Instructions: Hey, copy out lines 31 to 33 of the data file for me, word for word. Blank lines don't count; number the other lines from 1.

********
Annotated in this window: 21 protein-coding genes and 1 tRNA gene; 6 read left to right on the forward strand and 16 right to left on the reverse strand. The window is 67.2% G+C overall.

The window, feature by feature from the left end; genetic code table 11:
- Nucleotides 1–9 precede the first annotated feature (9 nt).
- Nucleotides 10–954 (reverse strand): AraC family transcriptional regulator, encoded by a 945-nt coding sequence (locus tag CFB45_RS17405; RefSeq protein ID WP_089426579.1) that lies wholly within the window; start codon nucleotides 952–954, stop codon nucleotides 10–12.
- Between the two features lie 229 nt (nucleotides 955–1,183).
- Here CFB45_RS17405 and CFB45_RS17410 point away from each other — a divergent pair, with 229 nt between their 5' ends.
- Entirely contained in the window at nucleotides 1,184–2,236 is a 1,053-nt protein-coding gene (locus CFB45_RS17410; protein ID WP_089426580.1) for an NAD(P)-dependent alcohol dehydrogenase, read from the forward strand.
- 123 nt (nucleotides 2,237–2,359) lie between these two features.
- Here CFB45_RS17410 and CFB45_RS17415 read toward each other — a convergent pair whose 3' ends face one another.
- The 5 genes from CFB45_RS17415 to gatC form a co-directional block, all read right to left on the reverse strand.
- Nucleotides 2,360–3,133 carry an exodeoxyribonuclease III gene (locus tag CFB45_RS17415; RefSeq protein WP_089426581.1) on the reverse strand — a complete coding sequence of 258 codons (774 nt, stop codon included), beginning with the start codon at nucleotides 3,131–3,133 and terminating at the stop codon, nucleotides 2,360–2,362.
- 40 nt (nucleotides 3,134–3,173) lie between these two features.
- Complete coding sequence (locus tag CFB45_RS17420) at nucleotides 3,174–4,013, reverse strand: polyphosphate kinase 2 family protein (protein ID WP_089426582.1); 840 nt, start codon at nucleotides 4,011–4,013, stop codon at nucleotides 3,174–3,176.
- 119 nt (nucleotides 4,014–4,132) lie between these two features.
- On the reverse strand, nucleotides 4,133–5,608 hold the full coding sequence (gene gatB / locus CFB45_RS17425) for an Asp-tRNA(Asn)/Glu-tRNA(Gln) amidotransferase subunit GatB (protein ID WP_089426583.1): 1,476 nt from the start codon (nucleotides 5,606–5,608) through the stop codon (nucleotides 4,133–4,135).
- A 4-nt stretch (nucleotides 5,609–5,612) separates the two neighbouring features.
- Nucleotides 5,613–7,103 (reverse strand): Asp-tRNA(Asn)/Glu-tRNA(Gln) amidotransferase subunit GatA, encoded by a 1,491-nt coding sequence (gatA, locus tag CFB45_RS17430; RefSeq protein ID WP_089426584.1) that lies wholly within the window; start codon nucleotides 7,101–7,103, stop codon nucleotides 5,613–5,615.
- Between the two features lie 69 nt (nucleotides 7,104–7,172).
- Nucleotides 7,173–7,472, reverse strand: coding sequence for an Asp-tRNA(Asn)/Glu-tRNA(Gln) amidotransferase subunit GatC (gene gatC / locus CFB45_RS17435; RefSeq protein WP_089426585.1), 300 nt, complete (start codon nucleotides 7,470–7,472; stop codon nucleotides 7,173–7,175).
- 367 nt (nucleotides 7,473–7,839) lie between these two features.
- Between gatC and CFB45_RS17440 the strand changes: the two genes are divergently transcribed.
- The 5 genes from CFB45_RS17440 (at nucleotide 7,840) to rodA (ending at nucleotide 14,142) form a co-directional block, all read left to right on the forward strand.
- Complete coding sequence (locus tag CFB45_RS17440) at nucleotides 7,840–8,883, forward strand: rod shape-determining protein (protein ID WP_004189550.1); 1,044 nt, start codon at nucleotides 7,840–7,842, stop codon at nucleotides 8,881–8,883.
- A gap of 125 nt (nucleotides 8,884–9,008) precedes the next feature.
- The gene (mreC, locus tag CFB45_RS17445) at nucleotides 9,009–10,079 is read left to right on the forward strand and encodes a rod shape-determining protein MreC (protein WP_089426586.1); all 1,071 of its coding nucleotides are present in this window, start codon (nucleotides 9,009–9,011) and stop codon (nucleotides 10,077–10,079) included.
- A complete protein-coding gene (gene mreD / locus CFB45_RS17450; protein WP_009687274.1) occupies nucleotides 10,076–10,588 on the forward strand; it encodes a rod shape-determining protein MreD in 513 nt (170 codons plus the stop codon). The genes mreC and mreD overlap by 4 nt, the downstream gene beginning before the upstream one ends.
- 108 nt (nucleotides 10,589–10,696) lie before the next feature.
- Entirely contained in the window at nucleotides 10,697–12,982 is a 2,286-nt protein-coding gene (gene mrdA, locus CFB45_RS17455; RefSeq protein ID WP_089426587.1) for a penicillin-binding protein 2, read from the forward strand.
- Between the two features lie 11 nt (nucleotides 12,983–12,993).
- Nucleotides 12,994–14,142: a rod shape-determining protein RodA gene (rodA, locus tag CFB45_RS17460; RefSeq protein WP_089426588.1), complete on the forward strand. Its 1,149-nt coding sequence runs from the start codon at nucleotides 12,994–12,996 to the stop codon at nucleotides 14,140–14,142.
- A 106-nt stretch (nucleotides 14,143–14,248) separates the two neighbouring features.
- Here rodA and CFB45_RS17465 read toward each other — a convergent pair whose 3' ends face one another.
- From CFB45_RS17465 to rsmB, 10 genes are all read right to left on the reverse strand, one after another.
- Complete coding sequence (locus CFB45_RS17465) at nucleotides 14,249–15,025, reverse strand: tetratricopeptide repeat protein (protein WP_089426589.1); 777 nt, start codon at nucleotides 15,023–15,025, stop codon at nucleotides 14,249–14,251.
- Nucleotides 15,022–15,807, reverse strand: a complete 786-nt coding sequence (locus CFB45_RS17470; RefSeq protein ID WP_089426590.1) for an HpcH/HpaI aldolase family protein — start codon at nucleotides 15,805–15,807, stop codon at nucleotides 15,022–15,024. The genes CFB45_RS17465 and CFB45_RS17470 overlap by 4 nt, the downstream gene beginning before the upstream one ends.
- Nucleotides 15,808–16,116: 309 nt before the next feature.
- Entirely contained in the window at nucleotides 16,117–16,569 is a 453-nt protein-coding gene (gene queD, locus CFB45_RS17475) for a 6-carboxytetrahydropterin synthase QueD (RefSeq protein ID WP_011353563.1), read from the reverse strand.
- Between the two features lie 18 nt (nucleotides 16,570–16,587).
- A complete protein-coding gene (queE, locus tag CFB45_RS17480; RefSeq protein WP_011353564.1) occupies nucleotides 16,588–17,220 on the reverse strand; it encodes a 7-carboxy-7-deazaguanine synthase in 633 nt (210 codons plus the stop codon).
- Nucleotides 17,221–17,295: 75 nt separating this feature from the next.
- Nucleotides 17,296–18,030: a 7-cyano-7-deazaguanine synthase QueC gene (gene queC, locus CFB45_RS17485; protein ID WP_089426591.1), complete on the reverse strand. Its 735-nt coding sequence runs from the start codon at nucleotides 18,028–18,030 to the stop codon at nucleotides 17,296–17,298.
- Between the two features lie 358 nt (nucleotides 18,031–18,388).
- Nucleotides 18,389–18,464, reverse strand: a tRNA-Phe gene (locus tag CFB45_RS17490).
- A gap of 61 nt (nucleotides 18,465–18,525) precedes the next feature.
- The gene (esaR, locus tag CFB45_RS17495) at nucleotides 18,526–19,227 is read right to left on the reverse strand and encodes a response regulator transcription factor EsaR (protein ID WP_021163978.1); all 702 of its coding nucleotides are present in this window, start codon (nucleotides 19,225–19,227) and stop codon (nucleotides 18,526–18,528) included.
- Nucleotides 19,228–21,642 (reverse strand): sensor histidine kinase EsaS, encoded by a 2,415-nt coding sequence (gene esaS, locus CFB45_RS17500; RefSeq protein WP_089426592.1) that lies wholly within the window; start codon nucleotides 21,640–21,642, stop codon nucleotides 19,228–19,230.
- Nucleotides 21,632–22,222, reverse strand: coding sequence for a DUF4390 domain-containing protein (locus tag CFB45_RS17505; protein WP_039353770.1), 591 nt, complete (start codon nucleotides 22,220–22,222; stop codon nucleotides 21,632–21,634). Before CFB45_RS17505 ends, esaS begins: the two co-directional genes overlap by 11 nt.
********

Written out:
- A 106-nt stretch (nucleotides 14,143–14,248) separates the two neighbouring features.
- Here rodA and CFB45_RS17465 read toward each other — a convergent pair whose 3' ends face one another.
- From CFB45_RS17465 to rsmB, 10 genes are all read right to left on the reverse strand, one after another.